Under certain growth and environmental conditions, Stachybotrys may produce several different mycotoxins, including a class known as trichothecenes. The trichothecenes are potent inhibitors of DNA, RNA, and protein synthesis,[4] and have been well studied in animal models because of concern about their potential misuse as agents of biologic warfare.[5] Yellow Rain attacks in Southeast Asia during the 1970s were allegedly associated with the use of aerosolized trichothecenes; however, the evidence to support these claims remains poorly substantiated in the scientific literature.[6] Recent experimental animal studies have reported severe intra-alveolar, bronchiolar, and interstitial inflammation in mice that were exposed via an intranasal route with trichothecenes.[7] In contrast to toxicity from direct inhalation of Stachybotrys spores, simulated environmental conditions with extensive surface growth of toxigenic Stachybotrys and high air flow have not produced significant pulmonary toxicity in exposed mice.[8] This observation may be related to the physical properties of Stachybotrys; it produces spores in a slimy mass that are unlikely to become airborne without dry conditions. In addition, the production of mycotoxin by Stachybotrys is dependent upon the environmental conditions of its growth. On some building materials and growth substrates, Stachybotrys has not demonstrated biologic toxicity or mycotoxin production.[9]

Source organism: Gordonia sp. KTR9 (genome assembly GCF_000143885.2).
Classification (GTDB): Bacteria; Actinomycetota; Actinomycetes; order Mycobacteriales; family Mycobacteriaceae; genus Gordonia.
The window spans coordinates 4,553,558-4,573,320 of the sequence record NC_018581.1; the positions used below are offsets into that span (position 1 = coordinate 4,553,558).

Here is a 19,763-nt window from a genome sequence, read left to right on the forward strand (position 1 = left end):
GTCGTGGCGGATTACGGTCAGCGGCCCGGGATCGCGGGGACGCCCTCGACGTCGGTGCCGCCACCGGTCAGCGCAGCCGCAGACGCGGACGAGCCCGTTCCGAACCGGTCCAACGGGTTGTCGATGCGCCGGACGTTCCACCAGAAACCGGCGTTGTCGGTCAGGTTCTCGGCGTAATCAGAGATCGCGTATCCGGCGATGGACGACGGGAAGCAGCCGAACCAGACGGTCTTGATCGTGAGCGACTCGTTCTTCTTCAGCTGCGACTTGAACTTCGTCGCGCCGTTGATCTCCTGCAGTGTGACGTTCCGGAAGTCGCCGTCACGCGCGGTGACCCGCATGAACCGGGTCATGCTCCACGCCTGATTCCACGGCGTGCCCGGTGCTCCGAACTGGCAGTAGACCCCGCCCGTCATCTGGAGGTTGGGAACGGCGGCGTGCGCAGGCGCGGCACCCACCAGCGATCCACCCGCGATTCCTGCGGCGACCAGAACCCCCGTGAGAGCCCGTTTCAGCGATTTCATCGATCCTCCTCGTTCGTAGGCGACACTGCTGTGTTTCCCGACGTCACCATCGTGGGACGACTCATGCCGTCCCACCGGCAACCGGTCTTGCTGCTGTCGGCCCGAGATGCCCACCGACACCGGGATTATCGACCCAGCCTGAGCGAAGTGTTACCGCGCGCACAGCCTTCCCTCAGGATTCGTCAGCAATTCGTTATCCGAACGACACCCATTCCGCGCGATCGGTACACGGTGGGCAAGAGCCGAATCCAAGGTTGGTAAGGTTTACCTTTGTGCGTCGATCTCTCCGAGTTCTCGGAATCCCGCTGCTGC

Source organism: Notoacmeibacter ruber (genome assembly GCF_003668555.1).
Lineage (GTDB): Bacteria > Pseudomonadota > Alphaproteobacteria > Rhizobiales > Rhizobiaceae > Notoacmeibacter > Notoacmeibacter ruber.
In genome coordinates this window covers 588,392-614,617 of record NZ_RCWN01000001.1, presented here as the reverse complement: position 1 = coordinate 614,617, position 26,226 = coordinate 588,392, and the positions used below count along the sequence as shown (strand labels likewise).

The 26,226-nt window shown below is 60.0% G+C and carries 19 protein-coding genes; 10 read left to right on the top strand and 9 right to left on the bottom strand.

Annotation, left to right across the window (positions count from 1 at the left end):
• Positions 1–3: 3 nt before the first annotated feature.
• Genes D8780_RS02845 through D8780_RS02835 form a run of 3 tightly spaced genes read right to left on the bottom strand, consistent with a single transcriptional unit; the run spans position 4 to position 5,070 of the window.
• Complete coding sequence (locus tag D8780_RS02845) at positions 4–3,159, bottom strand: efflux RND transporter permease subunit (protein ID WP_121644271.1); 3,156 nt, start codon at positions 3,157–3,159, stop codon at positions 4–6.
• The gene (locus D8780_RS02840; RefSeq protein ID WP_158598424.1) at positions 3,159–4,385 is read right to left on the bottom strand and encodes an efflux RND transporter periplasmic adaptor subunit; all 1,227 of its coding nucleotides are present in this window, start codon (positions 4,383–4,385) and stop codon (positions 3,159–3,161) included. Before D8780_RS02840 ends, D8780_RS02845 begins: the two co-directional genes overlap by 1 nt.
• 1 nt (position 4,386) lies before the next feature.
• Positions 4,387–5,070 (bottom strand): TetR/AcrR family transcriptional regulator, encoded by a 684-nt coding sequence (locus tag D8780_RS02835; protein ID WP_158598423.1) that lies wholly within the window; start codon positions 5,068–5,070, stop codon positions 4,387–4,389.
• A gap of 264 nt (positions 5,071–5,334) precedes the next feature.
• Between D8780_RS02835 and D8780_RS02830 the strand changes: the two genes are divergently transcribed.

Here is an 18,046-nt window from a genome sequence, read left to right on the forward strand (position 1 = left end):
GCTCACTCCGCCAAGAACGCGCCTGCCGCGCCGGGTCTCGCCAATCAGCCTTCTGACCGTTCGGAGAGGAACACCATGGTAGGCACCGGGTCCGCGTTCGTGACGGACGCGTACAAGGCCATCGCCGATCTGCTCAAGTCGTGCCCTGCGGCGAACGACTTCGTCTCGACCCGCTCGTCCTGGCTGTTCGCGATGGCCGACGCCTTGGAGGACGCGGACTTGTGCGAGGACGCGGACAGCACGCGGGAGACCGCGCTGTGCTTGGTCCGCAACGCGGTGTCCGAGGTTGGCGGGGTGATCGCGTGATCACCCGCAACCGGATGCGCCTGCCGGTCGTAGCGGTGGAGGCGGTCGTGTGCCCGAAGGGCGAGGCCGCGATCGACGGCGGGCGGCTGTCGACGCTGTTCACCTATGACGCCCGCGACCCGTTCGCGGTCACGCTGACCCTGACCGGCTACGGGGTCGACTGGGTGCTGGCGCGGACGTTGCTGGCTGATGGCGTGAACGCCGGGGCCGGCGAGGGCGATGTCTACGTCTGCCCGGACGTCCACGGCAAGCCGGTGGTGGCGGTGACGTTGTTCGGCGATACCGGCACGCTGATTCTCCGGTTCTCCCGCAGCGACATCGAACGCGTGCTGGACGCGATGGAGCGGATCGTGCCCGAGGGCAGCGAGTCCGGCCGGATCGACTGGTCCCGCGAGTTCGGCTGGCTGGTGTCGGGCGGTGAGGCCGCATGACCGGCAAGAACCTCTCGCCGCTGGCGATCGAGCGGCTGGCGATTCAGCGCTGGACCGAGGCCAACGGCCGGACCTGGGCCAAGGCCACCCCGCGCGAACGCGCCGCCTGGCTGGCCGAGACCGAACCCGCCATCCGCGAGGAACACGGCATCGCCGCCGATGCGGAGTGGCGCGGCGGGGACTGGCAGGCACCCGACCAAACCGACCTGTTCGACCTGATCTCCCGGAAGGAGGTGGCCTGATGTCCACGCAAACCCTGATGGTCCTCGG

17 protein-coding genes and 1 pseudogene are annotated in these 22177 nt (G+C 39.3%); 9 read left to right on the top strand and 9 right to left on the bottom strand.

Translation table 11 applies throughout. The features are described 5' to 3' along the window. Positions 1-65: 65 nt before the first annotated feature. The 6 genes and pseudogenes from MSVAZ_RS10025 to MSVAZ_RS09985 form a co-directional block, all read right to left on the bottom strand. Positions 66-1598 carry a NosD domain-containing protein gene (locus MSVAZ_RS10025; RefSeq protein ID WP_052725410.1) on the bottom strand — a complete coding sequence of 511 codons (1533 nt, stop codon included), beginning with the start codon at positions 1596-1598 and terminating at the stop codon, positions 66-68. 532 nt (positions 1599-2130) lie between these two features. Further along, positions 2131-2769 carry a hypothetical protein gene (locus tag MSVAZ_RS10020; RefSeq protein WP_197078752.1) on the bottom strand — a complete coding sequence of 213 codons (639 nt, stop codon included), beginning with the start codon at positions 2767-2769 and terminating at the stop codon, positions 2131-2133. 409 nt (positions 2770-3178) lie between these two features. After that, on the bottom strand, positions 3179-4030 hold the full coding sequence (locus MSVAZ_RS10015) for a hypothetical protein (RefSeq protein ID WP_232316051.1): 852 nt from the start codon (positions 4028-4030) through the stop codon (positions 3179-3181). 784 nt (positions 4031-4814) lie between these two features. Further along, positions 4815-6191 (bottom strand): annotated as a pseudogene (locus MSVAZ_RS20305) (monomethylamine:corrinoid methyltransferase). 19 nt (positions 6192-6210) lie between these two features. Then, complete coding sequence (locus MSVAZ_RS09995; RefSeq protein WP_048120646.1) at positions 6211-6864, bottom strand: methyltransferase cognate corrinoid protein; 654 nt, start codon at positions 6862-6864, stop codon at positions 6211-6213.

In the United States, reports of human health effects associated with exposure to Stachybotrys have been limited to case reports[10] and case-control investigations.[11,12] The first case report described the experience of a group of individuals occupying a water-damaged home in which Stachybotrys was isolated. Individuals complained of multiple symptoms including headache, sore throat, diarrhea, fatigue, dermatitis, and depression. Upon removal from the environment and remediation of the water damage, these health effects subsided. A medical evaluation of the affected individuals was not described in this report. The authors concluded that exposure to trichothecenes was responsible. This report is frequently cited in investigations and public health statements describing the human health hazards of exposure to Stachybotrys.